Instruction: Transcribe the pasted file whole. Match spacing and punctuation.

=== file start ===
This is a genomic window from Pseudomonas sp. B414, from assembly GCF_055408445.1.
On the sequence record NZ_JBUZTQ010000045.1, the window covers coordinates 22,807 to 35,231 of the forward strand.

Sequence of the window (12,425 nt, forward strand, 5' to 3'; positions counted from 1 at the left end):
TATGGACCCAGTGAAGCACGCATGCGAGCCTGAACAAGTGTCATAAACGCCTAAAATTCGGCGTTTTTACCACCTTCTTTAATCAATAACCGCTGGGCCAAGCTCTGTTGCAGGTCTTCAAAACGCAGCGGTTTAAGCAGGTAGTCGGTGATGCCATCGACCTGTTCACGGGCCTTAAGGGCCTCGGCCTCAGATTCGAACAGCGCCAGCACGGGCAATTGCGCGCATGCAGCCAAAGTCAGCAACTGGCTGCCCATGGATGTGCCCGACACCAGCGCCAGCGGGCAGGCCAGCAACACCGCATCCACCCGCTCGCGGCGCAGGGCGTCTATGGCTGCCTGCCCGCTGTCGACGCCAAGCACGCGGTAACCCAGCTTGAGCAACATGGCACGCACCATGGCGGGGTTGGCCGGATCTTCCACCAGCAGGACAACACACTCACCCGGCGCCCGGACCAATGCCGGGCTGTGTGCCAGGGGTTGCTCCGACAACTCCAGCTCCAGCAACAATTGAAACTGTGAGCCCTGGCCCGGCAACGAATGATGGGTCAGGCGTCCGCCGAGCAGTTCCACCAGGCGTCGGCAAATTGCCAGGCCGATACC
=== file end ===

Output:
This is a genomic window from Pseudomonas sp. B414, from assembly GCF_055408445.1.
On the sequence record NZ_JBUZTQ010000045.1, the window covers coordinates 22,807 to 35,231 of the forward strand.

Sequence of the window (12,425 nt, forward strand, 5' to 3'; positions counted from 1 at the left end):
TATGGACCCAGTGAAGCACGCATGCGAGCCTGAACAAGTGTCATAAACGCCTAAAATTCGGCGTTTTTACCACCTTCTTTAATCAATAACCGCTGGGCCAAGCTCTGTTGCAGGTCTTCAAAACGCAGCGGTTTAAGCAGGTAGTCGGTGATGCCATCGACCTGTTCACGGGCCTTAAGGGCCTCGGCCTCAGATTCGAACAGCGCCAGCACGGGCAATTGCGCGCATGCAGCCAAAGTCAGCAACTGGCTGCCCATGGATGTGCCCGACACCAGCGCCAGCGGGCAGGCCAGCAACACCGCATCCACCCGCTCGCGGCGCAGGGCGTCTATGGCTGCCTGCCCGCTGTCGACGCCAAGCACGCGGTAACCCAGCTTGAGCAACATGGCACGCACCATGGCGGGGTTGGCCGGATCTTCCACCAGCAGGACAACACACTCACCCGGCGCCCGGACCAATGCCGGGCTGTGTGCCAGGGGTTGCTCCGACAACTCCAGCTCCAGCAACAATTGAAACTGTGAGCCCTGGCCCGGCAACGAATGATGGGTCAGGCGTCCGCCGAGCAGTTCCACCAGGCGTCGGCAAATTGCCAGGCCGATACC